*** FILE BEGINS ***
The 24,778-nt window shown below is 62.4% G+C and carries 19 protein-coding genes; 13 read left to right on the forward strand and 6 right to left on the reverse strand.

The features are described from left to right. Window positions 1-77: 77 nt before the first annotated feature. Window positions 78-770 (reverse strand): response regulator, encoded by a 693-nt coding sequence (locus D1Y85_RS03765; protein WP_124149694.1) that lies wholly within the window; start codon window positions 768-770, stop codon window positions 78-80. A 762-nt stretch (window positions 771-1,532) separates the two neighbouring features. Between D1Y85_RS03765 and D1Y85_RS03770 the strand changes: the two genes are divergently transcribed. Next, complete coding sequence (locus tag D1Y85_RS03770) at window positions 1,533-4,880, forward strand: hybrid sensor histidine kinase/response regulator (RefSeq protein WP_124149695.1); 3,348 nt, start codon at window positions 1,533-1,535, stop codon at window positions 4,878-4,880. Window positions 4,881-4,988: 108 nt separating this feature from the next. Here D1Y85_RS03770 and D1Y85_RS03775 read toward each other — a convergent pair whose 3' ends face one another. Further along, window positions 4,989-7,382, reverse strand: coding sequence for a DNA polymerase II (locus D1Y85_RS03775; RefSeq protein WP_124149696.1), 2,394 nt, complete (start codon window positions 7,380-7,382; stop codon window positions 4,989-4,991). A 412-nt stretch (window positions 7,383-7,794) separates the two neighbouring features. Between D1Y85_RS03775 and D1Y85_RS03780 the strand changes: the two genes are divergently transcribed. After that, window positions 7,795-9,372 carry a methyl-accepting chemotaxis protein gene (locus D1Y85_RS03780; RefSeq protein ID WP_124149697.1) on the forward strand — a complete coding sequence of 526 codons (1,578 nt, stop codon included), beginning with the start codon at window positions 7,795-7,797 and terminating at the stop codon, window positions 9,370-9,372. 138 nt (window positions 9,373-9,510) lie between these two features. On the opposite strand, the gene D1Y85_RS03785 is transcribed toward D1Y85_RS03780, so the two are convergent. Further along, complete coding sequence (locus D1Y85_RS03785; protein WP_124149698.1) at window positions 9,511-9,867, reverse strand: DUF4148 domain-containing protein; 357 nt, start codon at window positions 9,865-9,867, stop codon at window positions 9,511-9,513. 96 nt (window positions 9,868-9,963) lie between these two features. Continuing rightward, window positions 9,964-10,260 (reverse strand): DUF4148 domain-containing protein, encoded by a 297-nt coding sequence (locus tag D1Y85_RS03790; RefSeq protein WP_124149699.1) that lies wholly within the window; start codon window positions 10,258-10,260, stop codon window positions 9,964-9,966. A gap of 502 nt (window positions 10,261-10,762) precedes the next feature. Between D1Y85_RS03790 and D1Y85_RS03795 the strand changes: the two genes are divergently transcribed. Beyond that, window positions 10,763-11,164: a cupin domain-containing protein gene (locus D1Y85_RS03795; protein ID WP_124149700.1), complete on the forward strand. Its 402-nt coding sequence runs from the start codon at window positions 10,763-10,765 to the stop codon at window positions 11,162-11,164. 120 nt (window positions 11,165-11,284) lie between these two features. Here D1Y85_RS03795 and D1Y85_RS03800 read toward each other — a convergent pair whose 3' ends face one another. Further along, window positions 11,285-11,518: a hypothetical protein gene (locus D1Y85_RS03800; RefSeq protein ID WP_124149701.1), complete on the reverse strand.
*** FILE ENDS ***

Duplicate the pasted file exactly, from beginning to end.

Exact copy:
The 24,778-nt window shown below is 62.4% G+C and carries 19 protein-coding genes; 13 read left to right on the forward strand and 6 right to left on the reverse strand.

The features are described from left to right. Window positions 1-77: 77 nt before the first annotated feature. Window positions 78-770 (reverse strand): response regulator, encoded by a 693-nt coding sequence (locus D1Y85_RS03765; protein WP_124149694.1) that lies wholly within the window; start codon window positions 768-770, stop codon window positions 78-80. A 762-nt stretch (window positions 771-1,532) separates the two neighbouring features. Between D1Y85_RS03765 and D1Y85_RS03770 the strand changes: the two genes are divergently transcribed. Next, complete coding sequence (locus tag D1Y85_RS03770) at window positions 1,533-4,880, forward strand: hybrid sensor histidine kinase/response regulator (RefSeq protein WP_124149695.1); 3,348 nt, start codon at window positions 1,533-1,535, stop codon at window positions 4,878-4,880. Window positions 4,881-4,988: 108 nt separating this feature from the next. Here D1Y85_RS03770 and D1Y85_RS03775 read toward each other — a convergent pair whose 3' ends face one another. Further along, window positions 4,989-7,382, reverse strand: coding sequence for a DNA polymerase II (locus D1Y85_RS03775; RefSeq protein WP_124149696.1), 2,394 nt, complete (start codon window positions 7,380-7,382; stop codon window positions 4,989-4,991). A 412-nt stretch (window positions 7,383-7,794) separates the two neighbouring features. Between D1Y85_RS03775 and D1Y85_RS03780 the strand changes: the two genes are divergently transcribed. After that, window positions 7,795-9,372 carry a methyl-accepting chemotaxis protein gene (locus D1Y85_RS03780; RefSeq protein ID WP_124149697.1) on the forward strand — a complete coding sequence of 526 codons (1,578 nt, stop codon included), beginning with the start codon at window positions 7,795-7,797 and terminating at the stop codon, window positions 9,370-9,372. 138 nt (window positions 9,373-9,510) lie between these two features. On the opposite strand, the gene D1Y85_RS03785 is transcribed toward D1Y85_RS03780, so the two are convergent. Further along, complete coding sequence (locus D1Y85_RS03785; protein WP_124149698.1) at window positions 9,511-9,867, reverse strand: DUF4148 domain-containing protein; 357 nt, start codon at window positions 9,865-9,867, stop codon at window positions 9,511-9,513. 96 nt (window positions 9,868-9,963) lie between these two features. Continuing rightward, window positions 9,964-10,260 (reverse strand): DUF4148 domain-containing protein, encoded by a 297-nt coding sequence (locus tag D1Y85_RS03790; RefSeq protein WP_124149699.1) that lies wholly within the window; start codon window positions 10,258-10,260, stop codon window positions 9,964-9,966. A gap of 502 nt (window positions 10,261-10,762) precedes the next feature. Between D1Y85_RS03790 and D1Y85_RS03795 the strand changes: the two genes are divergently transcribed. Beyond that, window positions 10,763-11,164: a cupin domain-containing protein gene (locus D1Y85_RS03795; protein ID WP_124149700.1), complete on the forward strand. Its 402-nt coding sequence runs from the start codon at window positions 10,763-10,765 to the stop codon at window positions 11,162-11,164. 120 nt (window positions 11,165-11,284) lie between these two features. Here D1Y85_RS03795 and D1Y85_RS03800 read toward each other — a convergent pair whose 3' ends face one another. Further along, window positions 11,285-11,518: a hypothetical protein gene (locus D1Y85_RS03800; RefSeq protein ID WP_124149701.1), complete on the reverse strand.